“Over a number of years, the defendant victimized tens of thousands of individuals and businesses on numerous continents,” prosecutors stated in a court document. “He stole money from customers who entrusted it to him.”

Couple Convicted of £5.7 Million Bitcoin Fraud

Not only the big industry players have been convicted. James Heppel, 42, of Staverton, Wiltshire, and Jake Lee, 38, of Charlcombe, Bath, were convicted and sentenced for orchestrating a large-scale cryptocurrency fraud scheme that netted over £5.7 million from victims worldwide. The pair pleaded guilty to three charges of conspiracy to commit fraud, targeting 55 victims across 26 countries, including 11 in the UK.

On May 3, Bristol Crown Court sentenced Jake Lee to four years in jail and James Heppel to fifteen months. The court also confiscated various assets from the duo, including £64,000 worth of bitcoin, £835,000 in cash, three automobiles, and a poster of Banksy’s 2003 piece “Bomb Love.”

The fraudsters impersonated Blockchain.com, a cryptocurrency exchange, to access victims’ Bitcoin wallets, stealing their funds and login credentials. Among the seized items was a bag containing £551,000 that Lee surrendered willingly in January.

The investigation began when Lee was arrested by Avon and Somerset Police on suspicion of money laundering. Authorities discovered three digital devices, £24,000 in cash, and three laminated Bitcoin wallet recovery seeds, which are lists of phrases used to restore a lost Bitcoin wallet.

Lee was issued a confiscation order amounting to approximately £1 million, the proceeds of which will be used to compensate victims. Heppel is facing similar proceedings, with a risk of extended jail time if he fails to surrender the required funds and assets.

Det Supt Matt Brain of SWROCU’s Regional Cyber Crime Unit remarked on the investigation’s complexity, noting the effort to identify victims and map out the fraudulent network. Pamela Jain, a specialist prosecutor of the Crown Prosecution Service’s Serious Economic Organised Crime International Directorate, highlighted the extensive and time-consuming nature of the prosecution, which involved collaboration with numerous victims and prosecuting authorities globally.

SWROCU’s analysis of Lee’s devices revealed his central role in a sophisticated domain spoofing fraud. Additionally, authorities are investigating a related cryptocurrency fraud involving a Wiltshire victim who lost £11,000 worth of Bitcoin from his Blockchain wallet.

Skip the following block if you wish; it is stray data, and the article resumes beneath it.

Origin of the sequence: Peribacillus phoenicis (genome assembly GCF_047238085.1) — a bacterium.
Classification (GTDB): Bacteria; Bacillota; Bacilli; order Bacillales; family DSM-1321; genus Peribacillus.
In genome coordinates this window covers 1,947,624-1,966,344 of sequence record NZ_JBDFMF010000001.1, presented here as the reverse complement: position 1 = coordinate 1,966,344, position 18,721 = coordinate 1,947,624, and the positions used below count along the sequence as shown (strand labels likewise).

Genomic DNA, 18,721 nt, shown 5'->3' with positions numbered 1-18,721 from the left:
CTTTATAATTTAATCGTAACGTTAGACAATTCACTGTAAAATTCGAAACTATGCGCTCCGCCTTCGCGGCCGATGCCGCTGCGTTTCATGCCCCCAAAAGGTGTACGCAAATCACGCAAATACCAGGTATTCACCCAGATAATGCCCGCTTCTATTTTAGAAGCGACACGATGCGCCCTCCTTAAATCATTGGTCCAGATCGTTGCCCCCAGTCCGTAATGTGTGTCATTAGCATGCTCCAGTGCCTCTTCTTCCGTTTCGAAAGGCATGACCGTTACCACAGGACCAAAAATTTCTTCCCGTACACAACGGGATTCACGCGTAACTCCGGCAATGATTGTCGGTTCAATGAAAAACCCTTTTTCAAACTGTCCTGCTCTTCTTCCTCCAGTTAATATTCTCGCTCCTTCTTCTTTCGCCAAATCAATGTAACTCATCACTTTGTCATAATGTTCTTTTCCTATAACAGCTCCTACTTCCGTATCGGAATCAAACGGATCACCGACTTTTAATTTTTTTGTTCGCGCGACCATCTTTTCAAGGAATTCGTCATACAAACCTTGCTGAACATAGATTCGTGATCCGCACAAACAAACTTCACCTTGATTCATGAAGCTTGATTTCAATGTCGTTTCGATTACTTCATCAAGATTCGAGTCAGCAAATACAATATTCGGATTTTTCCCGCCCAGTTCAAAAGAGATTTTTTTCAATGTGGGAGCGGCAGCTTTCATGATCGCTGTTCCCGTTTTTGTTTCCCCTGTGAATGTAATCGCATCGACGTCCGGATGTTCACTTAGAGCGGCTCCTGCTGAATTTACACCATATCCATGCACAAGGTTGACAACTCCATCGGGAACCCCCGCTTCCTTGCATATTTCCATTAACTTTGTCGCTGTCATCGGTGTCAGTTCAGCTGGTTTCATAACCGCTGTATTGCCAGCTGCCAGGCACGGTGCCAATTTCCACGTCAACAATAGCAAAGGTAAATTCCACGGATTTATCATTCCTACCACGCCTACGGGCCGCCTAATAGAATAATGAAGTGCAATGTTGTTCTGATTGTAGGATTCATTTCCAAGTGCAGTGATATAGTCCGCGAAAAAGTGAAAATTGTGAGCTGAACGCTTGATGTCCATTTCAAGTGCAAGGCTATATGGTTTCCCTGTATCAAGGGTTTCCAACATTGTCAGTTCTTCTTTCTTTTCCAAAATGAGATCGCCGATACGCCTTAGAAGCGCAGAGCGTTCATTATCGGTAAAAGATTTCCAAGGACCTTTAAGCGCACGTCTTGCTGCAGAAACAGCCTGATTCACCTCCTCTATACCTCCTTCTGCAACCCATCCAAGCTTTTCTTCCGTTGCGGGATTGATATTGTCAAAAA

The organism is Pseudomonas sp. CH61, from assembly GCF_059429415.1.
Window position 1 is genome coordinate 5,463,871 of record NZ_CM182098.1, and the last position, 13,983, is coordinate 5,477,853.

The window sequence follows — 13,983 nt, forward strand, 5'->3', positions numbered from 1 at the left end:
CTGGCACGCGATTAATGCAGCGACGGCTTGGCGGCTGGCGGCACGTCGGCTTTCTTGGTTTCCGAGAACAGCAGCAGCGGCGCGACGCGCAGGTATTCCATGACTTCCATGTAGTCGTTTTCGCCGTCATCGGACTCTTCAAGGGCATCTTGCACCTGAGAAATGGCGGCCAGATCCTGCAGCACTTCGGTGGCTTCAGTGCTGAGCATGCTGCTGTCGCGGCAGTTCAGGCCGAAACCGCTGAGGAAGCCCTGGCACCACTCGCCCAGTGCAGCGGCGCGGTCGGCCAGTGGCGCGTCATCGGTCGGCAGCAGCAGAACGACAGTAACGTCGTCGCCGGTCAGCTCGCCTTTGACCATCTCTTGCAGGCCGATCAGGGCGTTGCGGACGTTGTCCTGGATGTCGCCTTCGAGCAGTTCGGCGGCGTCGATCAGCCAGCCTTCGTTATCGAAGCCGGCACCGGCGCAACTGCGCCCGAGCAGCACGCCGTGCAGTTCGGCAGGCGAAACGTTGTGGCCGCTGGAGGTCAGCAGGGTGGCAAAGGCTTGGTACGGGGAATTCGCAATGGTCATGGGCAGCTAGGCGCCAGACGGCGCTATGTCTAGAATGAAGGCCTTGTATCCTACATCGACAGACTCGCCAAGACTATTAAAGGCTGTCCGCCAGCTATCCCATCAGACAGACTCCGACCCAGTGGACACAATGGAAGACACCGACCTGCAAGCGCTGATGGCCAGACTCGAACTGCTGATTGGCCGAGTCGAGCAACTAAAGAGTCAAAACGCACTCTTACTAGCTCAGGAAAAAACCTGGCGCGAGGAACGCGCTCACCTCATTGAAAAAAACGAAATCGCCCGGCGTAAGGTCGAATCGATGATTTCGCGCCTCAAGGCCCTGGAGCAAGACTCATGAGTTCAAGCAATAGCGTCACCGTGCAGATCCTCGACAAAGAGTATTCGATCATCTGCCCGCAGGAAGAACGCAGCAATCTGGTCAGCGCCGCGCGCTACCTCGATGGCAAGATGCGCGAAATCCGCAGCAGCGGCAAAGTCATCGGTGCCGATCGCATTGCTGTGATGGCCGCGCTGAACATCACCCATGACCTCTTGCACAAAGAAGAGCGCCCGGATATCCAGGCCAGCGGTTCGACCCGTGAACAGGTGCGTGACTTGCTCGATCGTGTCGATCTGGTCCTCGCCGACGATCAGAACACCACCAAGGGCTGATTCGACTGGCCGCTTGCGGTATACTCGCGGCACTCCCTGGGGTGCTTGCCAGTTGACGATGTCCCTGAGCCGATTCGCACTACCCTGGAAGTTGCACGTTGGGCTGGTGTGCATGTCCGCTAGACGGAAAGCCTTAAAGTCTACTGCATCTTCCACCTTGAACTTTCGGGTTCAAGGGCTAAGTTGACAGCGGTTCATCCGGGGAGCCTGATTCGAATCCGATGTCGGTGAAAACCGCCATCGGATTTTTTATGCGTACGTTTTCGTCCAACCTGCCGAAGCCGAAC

Another Woman Sentenced in a £3 billion Bitcoin fraud

In another incident, a London court condemned Singaporean Wen Jian to six years and eight months in jail for her involvement in the laundering of Bitcoin (BTC) connected to an astounding $6.4 billion Chinese scam.

The case, in which the UK authorities seized almost 61,000 BTC, has highlighted the increasing use of cryptocurrencies in international financial crimes.

Prosecutors claim that a different lady, whom Wen assumed to be independently rich, was behind the $6.4 billion scam. This person is accused of using fake wealth schemes to scam almost 130,000 Chinese investors between 2014 and 2017. The scam’s mastermind fled to Britain when Chinese authorities began looking into it in 2017.

Wen’s job in the scam was to assist hide the source of the stolen funds by exchanging them for Bitcoin, removing them from China, and then repurchasing them for real estate and cash. The prosecution contended that Wen ought to have known the money was acquired unlawfully, but she insisted on her innocence the entire time.

Wallets holding more than 61,000 Bitcoin were taken by British police as part of their investigation, making it one of the biggest cryptocurrency seizures by law enforcement globally. When police first obtained access to the tokens in 2021, their estimated value was £1.4 billion; since then, their value has increased to nearly £3 billion.

Mark Harries, the defense attorney for Wendss throughout the trial and sentencing, presented a picture of a lady who had been duped by a ruthless criminal organization. Harries said that Wen was just another victim of a “expert criminal supervillain” who had taken advantage of her reliability and dumped her when she was no longer needed, rather than a voluntary participant in the multibillion dollar scam and subsequent bitcoin laundering operation.

At Southwark Crown Court, the ladies were charged on three charges of money laundering. She was found guilty on one count in March by a jury that was unable to decide on the other two.

Judge Sally-Ann Hales stated at the sentencing hearing that there was no proof pointing to Wen’s role in the underlying scam. The judge, however, declared that there was “no doubt” in her mind that Wen was handling illicit items.

Wen, who insisted that she was attempting to provide her son a better life, was finally found guilty of one count of money laundering and given a six-year, eight-month jail term.

The lady found guilty in this instance went on to become a classic “money mule,” someone employed to launder money obtained unlawfully, thereby taking on some of the accountability for this enterprise. Two weeks ago, the US CFTC issued a warning on this kind of fraud.